Everything changed for the Cowboys when doctors cleared starting quarterback Tony Romo to play after he missed seven games, all losses, with a broken clavicle. Romo generally throws the football on time. He is aware and, despite his increasingly limited mobility, still moves well within the pocket. He has had chemistry in the past with top receiver Dez Bryant. He knows where tight end Jason Witten, the security blanket, is at all times. Most importantly, Romo is good in the fourth quarter, which is why he’s the second highest-rated fourth-quarter passer in NFL history. That should help the Cowboys, who have generally been in every game they have played but simply haven’t been able to make one game-winning play. The question is can Romo come off an injury and immediately be, well, Tony Romo?

ADVANTAGE: Dallas

When the Cowboys run the football

The breakup of DeMarco Murray and the Cowboys diminished both, though it fattened Murray’s wallet and helped the Dallas’ salary cap. The Cowboys calculated that any good runner could step in and pick up where Murray (1,845 yards to lead the NFL) left off last season. But in replacing Murray with Darren McFadden, the team filled the position but not the need for an excellent running back. McFadden has been solid lately but is still averaging only 3.8 yards per carry. The field might open up to McFadden now with Tony Romo at quarterback and defenses more wary of a Dallas quarterback not named Weeden or Cassel. Interestingly, the Cowboys were counting on Joseph Randle to help, and he was averaging 4.1 yards per carry. But that shoplifting arrest late last year (there’s a video), and his leaving the team this year led to his being waived and suspended by the NFL. The Dallas offensive line is still a good run-blocking unit, but someone has to tote the ball to make that effective. The Dolphins are still 31st in the NFL against the run but have lately gotten better play up front from Ndamukong Suh.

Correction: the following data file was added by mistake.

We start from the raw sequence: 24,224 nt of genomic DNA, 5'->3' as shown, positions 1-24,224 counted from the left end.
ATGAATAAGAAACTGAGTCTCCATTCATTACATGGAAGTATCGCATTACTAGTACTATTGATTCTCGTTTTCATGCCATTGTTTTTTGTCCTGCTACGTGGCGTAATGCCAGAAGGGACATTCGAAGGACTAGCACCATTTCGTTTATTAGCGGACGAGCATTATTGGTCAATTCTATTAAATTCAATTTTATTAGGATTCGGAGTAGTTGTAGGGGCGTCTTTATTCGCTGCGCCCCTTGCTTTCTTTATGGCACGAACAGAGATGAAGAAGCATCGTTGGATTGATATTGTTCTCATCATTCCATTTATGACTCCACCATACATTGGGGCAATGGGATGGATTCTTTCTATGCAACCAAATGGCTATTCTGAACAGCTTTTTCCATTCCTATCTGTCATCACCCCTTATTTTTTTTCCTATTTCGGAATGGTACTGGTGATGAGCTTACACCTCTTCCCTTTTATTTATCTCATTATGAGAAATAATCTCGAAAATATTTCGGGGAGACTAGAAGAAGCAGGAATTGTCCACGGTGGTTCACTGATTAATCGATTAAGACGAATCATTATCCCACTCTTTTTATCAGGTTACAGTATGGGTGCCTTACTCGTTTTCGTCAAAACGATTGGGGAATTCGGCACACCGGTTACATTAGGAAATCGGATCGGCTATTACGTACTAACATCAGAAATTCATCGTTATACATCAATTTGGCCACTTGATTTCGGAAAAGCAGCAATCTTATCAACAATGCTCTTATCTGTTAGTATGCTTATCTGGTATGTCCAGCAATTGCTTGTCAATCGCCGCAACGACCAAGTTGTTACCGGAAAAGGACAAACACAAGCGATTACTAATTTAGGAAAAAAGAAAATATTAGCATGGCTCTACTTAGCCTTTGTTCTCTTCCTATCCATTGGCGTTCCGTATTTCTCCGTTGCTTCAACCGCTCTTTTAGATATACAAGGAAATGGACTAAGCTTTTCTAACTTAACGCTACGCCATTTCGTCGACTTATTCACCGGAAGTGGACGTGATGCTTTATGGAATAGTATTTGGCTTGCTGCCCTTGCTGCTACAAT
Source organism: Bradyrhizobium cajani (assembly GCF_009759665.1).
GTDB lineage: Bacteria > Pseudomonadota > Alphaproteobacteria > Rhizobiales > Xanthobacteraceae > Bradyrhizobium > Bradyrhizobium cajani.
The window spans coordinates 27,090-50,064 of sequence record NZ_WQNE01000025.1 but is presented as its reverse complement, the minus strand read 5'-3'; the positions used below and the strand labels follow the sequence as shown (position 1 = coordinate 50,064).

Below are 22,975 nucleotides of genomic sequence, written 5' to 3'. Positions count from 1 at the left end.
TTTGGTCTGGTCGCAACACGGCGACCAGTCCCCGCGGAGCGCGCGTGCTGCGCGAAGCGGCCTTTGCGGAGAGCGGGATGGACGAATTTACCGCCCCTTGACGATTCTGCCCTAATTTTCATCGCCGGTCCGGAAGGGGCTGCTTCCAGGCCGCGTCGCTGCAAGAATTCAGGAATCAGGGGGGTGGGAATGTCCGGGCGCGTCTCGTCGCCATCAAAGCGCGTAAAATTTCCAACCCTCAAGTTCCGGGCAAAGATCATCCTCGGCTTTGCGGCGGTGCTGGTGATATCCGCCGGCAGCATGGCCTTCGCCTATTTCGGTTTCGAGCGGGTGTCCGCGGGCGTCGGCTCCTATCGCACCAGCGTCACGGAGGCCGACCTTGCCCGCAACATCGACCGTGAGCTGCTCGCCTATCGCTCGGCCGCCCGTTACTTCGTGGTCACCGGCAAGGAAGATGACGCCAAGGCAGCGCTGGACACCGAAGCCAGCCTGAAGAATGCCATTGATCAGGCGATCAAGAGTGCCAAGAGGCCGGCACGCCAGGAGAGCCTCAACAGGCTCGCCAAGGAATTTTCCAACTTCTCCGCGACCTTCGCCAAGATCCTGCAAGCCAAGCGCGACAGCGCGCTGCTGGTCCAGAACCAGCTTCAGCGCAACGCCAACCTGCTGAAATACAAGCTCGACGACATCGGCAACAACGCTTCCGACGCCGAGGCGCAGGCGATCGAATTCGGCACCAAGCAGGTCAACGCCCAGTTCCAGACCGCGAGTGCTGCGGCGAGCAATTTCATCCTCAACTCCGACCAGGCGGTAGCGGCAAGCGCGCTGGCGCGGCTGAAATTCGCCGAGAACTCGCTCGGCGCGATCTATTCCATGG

ADVANTAGE: Even

Special teams

Unable to mock Caleb Sturgis this week, we turn inward with expectations the Dolphins address decisions by kick returner Damien Williams, who last week seemed unsure on a kickoff return — coming out of the end zone, stopping at the 1-yard line, injuring himself when he hit the brakes, getting tackled at the 1-yard line, and thus setting the Dolphins up for a safety on the ensuing offensive series. Jarvis Landry has proven a better returner, but he’s handling punts and playing receiver, so the Dolphins have felt a need to use someone else on kickoffs. The Cowboys are good returning kicks, not so good returning punts. They have blocked both a punt and a kick this season. Kicker Dan Bailey is the NFL’s all-time most accurate kicker with a 90.4 career percentage.

ADVANTAGE: Dallas

Coaching

Dan Campbell grew up rooting for the Cowboys. And Jason Garrett coached the Dolphins quarterbacks in 2005-06. What does that mean? Zero. The issue here is the Cowboys have a deep, experienced staff that includes two former NFL head coaches — Scott Linehan and Rod Marinelli — and a former college head coach in Derek Dooley. Tight ends coach Michael Pope coached Campbell, and the Dolphins’ interim coach freely admits most of the techniques he used to coach tight ends were learned from Pope.

ADVANTAGE: Dallas